Anxiety, Obesity, Smoking May Up Hot Flashes
Studies Show Lifestyle Factors Play a Role in Menopause Symptoms
WebMD News Archive
Impact of Smoking and Body Weight
The second study included women followed for 10 years as part of a larger investigation on bone health. The women were between the ages of 24 and 44 when they were recruited for the trial in 1992, and they were followed through the transition to menopause.
Researchers from the University of Michigan reported that current smokers and women who were overweight were far more likely to experience bothersome hot flashes as they approached menopause as nonsmoking women and women of normal weight.
Current smokers reported nearly twice as many severe hot flashes as women who did not smoke. And women who were overweight reported seven times more hot flashes that they considered "very bothersome" as women who were not overweight.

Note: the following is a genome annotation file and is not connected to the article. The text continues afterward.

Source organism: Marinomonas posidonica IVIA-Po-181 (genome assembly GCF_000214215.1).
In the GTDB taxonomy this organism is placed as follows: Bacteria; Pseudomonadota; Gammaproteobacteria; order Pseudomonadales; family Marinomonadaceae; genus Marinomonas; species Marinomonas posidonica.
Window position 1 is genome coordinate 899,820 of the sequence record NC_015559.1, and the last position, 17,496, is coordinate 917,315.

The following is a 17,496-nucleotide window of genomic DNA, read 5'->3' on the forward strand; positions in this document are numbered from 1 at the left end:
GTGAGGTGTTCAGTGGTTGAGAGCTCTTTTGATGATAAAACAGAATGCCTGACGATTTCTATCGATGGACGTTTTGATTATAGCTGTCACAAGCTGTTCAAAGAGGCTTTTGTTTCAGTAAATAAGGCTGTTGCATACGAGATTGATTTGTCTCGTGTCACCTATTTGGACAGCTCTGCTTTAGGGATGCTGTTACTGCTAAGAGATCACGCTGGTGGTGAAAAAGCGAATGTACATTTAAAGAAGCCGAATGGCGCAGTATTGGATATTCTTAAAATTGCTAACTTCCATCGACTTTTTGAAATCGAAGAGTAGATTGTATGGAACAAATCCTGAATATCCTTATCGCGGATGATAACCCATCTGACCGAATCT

The study is not the first to link smoking and obesity to hot flashes. University of Maryland researchers reported in 2003 that women who smoked or were obese had earlier and more severe hot flashes than nonsmoking women of normal weight.
Smokers in this study typically had their first hot flashes two to five years earlier than women who never smoked. Obese women were found to be twice as likely as women of normal weight to have earlier, daily, and more severe hot flashes.
The link between hot flashes and body weight is not clear, says Schiff. "An increase in body weight can result in a higher core body temperature and, possible more hot flashes. This may be offset by increase in estrogen coming from adipose [fat] tissue which would, in turn, decrease the hot flash risk."